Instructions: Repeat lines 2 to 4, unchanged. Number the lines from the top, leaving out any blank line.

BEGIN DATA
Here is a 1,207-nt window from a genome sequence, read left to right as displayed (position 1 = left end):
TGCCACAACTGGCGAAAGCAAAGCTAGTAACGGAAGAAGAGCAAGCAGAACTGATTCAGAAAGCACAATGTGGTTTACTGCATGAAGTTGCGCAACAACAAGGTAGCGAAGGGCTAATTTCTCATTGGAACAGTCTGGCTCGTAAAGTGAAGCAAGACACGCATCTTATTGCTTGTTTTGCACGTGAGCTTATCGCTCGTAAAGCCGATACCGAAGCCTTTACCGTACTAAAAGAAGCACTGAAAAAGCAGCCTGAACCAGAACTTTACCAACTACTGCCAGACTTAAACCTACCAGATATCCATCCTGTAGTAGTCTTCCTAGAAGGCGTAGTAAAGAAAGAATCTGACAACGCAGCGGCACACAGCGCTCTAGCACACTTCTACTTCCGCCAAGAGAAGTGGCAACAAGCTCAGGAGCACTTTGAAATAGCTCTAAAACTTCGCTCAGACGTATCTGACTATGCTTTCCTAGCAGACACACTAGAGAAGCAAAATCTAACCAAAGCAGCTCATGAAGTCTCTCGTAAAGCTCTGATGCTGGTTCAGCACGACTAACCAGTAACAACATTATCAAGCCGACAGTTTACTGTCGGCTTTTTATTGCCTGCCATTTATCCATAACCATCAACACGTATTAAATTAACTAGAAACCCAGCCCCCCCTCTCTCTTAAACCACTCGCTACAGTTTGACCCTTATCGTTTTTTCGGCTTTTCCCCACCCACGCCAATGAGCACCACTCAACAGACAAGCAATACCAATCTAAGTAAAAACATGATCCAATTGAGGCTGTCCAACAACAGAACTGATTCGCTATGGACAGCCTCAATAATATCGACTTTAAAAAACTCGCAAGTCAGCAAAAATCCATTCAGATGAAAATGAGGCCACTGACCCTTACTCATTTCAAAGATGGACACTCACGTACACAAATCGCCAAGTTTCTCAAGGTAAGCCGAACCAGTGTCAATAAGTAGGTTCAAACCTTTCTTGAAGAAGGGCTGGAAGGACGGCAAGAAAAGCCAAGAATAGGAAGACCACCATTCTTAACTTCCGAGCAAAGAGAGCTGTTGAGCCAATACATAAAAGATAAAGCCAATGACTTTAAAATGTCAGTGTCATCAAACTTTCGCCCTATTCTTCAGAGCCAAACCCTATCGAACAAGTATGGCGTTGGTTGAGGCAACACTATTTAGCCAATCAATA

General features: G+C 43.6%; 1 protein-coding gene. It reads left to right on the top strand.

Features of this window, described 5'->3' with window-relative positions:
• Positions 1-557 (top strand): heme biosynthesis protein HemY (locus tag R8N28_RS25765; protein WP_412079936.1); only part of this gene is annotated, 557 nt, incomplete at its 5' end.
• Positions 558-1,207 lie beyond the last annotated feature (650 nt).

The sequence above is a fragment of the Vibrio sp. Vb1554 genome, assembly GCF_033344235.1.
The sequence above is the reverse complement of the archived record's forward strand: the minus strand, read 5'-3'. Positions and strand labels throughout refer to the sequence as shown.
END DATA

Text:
TGCCACAACTGGCGAAAGCAAAGCTAGTAACGGAAGAAGAGCAAGCAGAACTGATTCAGAAAGCACAATGTGGTTTACTGCATGAAGTTGCGCAACAACAAGGTAGCGAAGGGCTAATTTCTCATTGGAACAGTCTGGCTCGTAAAGTGAAGCAAGACACGCATCTTATTGCTTGTTTTGCACGTGAGCTTATCGCTCGTAAAGCCGATACCGAAGCCTTTACCGTACTAAAAGAAGCACTGAAAAAGCAGCCTGAACCAGAACTTTACCAACTACTGCCAGACTTAAACCTACCAGATATCCATCCTGTAGTAGTCTTCCTAGAAGGCGTAGTAAAGAAAGAATCTGACAACGCAGCGGCACACAGCGCTCTAGCACACTTCTACTTCCGCCAAGAGAAGTGGCAACAAGCTCAGGAGCACTTTGAAATAGCTCTAAAACTTCGCTCAGACGTATCTGACTATGCTTTCCTAGCAGACACACTAGAGAAGCAAAATCTAACCAAAGCAGCTCATGAAGTCTCTCGTAAAGCTCTGATGCTGGTTCAGCACGACTAACCAGTAACAACATTATCAAGCCGACAGTTTACTGTCGGCTTTTTATTGCCTGCCATTTATCCATAACCATCAACACGTATTAAATTAACTAGAAACCCAGCCCCCCCTCTCTCTTAAACCACTCGCTACAGTTTGACCCTTATCGTTTTTTCGGCTTTTCCCCACCCACGCCAATGAGCACCACTCAACAGACAAGCAATACCAATCTAAGTAAAAACATGATCCAATTGAGGCTGTCCAACAACAGAACTGATTCGCTATGGACAGCCTCAATAATATCGACTTTAAAAAACTCGCAAGTCAGCAAAAATCCATTCAGATGAAAATGAGGCCACTGACCCTTACTCATTTCAAAGATGGACACTCACGTACACAAATCGCCAAGTTTCTCAAGGTAAGCCGAACCAGTGTCAATAAGTAGGTTCAAACCTTTCTTGAAGAAGGGCTGGAAGGACGGCAAGAAAAGCCAAGAATAGGAAGACCACCATTCTTAACTTCCGAGCAAAGAGAGCTGTTGAGCCAATACATAAAAGATAAAGCCAATGACTTTAAAATGTCAGTGTCATCAAACTTTCGCCCTATTCTTCAGAGCCAAACCCTATCGAACAAGTATGGCGTTGGTTGAGGCAACACTATTTAGCCAATCAATA

General features: G+C 43.6%; 1 protein-coding gene. It reads left to right on the top strand.

Features of this window, described 5'->3' with window-relative positions: